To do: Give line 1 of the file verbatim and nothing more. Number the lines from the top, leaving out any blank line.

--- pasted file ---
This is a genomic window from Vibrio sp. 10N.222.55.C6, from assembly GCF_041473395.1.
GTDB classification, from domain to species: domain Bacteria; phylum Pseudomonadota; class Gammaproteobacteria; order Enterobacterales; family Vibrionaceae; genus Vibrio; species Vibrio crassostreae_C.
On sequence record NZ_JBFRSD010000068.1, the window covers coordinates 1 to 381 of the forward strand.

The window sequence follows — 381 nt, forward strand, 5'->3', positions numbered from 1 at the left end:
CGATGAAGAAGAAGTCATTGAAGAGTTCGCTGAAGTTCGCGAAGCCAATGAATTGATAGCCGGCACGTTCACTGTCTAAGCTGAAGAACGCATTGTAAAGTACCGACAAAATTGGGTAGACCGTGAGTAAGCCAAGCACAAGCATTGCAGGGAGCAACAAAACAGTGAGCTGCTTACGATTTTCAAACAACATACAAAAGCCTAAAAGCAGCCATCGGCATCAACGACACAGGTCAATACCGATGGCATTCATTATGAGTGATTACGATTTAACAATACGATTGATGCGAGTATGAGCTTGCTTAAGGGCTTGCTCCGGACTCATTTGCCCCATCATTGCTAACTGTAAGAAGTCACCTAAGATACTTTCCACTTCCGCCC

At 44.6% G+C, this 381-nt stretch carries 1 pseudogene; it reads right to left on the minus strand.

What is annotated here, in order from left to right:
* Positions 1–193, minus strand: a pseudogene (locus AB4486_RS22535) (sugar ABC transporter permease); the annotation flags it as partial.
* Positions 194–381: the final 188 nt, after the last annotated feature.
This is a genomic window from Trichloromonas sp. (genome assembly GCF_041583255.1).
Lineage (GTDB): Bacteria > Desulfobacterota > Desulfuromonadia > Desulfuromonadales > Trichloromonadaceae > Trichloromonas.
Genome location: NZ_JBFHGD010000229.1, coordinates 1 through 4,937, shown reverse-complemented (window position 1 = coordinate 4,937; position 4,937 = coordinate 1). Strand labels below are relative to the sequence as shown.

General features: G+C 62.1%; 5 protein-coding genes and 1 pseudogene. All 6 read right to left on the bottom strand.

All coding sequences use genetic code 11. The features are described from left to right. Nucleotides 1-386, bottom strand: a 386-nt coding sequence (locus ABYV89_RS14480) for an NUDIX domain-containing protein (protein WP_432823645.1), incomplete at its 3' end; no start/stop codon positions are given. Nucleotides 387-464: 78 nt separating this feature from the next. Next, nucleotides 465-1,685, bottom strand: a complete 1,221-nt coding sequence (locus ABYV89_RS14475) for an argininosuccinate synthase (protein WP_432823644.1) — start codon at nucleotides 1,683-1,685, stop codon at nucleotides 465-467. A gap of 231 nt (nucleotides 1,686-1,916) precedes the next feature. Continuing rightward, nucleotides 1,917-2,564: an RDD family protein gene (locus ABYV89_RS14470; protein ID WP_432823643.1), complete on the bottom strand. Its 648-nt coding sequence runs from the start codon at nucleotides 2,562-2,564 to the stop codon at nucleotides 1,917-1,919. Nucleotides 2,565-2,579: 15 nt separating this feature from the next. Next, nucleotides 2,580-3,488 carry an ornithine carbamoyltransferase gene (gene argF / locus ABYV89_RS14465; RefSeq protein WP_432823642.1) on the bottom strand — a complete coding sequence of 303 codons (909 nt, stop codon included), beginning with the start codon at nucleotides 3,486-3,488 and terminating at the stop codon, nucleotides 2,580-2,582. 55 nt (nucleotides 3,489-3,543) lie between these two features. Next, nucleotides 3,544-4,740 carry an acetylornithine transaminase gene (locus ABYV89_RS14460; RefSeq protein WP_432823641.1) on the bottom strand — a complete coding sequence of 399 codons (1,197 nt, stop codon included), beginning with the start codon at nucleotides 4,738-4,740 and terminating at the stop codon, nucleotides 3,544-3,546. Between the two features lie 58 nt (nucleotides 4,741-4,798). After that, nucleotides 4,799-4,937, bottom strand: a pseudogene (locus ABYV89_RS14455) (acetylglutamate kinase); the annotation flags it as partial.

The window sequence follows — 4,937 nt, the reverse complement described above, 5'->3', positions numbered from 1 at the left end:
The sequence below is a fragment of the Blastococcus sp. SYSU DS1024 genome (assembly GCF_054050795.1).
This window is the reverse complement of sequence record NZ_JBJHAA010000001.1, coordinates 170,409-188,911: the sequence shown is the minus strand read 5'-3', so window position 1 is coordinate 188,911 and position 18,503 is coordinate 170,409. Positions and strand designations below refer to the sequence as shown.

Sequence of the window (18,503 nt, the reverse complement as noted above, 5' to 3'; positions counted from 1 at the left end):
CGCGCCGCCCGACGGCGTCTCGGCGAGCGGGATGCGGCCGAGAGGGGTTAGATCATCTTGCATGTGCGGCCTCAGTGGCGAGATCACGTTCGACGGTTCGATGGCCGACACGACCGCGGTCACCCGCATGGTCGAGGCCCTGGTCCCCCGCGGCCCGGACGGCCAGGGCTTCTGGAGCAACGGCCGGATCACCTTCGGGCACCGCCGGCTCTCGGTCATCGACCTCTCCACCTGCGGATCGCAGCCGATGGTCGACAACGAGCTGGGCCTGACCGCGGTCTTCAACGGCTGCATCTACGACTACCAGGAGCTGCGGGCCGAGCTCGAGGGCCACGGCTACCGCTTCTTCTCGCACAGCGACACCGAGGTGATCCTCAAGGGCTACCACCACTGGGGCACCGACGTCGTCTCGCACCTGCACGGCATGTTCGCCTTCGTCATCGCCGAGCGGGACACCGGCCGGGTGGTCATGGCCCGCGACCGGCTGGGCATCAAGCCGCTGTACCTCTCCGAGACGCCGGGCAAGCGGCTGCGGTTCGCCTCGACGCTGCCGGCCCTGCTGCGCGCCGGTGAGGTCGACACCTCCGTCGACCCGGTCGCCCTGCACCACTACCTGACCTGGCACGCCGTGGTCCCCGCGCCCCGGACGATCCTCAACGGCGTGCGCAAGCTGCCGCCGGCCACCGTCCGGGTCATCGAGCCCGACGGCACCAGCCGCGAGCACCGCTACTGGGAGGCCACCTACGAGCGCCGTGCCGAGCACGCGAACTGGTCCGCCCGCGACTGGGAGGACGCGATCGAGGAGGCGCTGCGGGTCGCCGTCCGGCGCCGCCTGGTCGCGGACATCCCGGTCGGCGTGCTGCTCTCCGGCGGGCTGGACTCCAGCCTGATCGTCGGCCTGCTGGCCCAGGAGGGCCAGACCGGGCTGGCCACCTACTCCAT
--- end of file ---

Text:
This is a genomic window from Vibrio sp. 10N.222.55.C6, from assembly GCF_041473395.1.